SSL encryption is a security protocol to encrypted connections between servers and clients. We highly recommend that you enable SSL encryption to secure your app’s sensitive data and to avoid issues with websockets connecting from behind certain firewalls. Galaxy provides two ways to enable encryption: generating a Let’s Encrypt certificate or uploading your own custom certificate. Additionally, a “Force HTTPS” option can be enabled on each domain to ensure connections over HTTP are redirected to HTTPS.
Before you begin
Encryption is automatically enabled for all apps deployed to the .meteorapp.com subdomain. To enable encryption for custom domains, you must first add a custom domain on your app settings page and configure your DNS to point at Galaxy’s DNS. Once added, click on your custom domain to see SSL encryption options.
To enable encryption painlessly, we recommend generating a free Let’s Encrypt certificate via Galaxy. In just one click Galaxy generates an SSL certificate and configures it for your custom domain.
In order for Galaxy to generate a certificate for your site, we need to be able to convince the LetsEncrypt certificate authority that we are the legitimate host for that site. We do that by serving up special data in response to special URLs under your domain. This works great if you configure your domain’s DNS to point directly to Galaxy via a CNAME but can get more complex if you put another proxy layer like Cloudflare in front.
Specifically, we expect to be able to fetch the URL
http://example.com/.well-known/acme-challenge/_g_selfcheck_ and get a 200 with a certain random-looking body. You can see this working by looking at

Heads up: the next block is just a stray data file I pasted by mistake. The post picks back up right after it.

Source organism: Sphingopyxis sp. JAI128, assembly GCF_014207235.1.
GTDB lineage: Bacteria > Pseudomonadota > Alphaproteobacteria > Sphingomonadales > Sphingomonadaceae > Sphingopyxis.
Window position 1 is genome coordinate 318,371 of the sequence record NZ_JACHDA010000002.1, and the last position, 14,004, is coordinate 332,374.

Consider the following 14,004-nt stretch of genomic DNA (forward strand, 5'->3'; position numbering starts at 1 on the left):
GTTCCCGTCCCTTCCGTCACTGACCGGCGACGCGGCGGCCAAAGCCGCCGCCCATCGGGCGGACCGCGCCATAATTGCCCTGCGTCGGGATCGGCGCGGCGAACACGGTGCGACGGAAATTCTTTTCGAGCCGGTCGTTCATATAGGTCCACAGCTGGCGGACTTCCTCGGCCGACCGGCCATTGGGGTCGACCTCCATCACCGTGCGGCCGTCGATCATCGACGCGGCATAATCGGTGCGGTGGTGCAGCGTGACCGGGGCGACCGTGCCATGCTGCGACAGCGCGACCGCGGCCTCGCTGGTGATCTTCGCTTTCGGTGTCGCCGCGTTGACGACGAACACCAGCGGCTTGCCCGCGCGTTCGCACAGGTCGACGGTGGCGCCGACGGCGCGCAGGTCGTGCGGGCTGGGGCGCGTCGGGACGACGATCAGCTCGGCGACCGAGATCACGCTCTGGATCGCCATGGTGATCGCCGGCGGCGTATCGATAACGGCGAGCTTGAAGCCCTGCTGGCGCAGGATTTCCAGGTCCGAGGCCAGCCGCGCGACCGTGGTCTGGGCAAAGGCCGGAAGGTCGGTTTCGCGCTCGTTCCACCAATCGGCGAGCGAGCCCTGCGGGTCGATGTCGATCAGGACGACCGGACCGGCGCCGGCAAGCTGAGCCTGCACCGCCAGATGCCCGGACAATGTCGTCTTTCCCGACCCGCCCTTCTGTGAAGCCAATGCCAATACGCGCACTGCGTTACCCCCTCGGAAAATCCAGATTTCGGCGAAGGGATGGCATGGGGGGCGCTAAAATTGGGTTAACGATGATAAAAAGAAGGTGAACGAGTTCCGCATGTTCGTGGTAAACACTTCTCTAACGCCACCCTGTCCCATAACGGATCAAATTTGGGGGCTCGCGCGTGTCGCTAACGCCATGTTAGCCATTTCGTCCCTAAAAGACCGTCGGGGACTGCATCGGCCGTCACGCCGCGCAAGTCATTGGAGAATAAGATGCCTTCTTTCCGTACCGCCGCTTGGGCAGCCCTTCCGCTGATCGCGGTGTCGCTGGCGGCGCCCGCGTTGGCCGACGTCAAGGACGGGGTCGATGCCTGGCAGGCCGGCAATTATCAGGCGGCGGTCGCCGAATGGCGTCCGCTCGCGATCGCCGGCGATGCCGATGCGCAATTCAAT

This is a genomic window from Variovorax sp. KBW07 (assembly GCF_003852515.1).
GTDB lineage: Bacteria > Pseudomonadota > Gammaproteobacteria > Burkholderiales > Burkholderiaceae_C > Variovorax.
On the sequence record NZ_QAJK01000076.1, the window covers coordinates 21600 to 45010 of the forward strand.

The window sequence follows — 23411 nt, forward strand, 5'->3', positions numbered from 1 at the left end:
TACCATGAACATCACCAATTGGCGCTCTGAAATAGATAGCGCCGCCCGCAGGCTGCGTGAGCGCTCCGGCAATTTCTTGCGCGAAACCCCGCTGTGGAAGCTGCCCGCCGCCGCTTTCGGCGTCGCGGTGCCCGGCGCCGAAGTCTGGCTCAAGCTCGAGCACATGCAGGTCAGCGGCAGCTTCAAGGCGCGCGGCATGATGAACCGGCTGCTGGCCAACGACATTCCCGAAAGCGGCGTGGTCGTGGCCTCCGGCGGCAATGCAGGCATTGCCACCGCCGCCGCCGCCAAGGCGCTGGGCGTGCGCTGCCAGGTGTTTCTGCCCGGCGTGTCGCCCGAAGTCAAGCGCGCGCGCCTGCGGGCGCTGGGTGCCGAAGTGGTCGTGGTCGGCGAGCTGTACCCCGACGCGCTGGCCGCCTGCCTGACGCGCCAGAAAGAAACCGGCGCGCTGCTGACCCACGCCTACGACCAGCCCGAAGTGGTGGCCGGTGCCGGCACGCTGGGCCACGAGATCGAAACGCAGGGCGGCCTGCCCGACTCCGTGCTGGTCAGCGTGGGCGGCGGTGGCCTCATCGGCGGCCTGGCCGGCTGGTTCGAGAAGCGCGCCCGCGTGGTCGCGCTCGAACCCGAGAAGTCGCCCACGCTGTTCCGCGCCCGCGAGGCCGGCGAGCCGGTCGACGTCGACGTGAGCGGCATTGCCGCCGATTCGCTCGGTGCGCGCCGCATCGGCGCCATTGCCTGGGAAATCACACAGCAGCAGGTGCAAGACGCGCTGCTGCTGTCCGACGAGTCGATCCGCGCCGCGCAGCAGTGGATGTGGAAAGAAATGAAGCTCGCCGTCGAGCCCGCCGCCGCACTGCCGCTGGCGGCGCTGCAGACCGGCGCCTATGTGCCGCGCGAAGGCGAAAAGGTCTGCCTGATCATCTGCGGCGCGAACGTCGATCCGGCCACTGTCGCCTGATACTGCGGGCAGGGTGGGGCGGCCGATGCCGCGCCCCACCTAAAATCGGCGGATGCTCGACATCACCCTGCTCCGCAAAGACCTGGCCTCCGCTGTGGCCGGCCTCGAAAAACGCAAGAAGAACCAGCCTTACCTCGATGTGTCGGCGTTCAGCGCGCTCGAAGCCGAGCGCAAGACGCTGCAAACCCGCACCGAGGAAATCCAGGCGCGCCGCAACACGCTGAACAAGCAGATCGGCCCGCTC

http://www.meteor.com/.well-known/acme-challenge/_g_selfcheck_. Galaxy serves this special URL automatically for you, so you need to ensure that any proxy layer you put in front of Galaxy passes requests starting with
/.well-known/acme-challenge through to Galaxy.
We do follow redirects. You can test that your site will pass the test by running
curl -i -L http://example.com/.well-known/acme-challenge/_g_selfcheck_ (substituting the name of your domain for
Galaxy does not support auto-renewing Let’s Encrypt certificates for wildcard (*.) domains, because the mechanism for obtaining those certificates would require you to delegate DNS management for your domain to Galaxy.
You can also upload a custom key and certificate. Private keys and certificates should be in the PEM format (this is the same format used by nginx). If intermediate certificates are used in addition to the primary certificate, they should be placed in the same file as the primary certificate. The primary certificate should come first, followed by the intermediate certificates.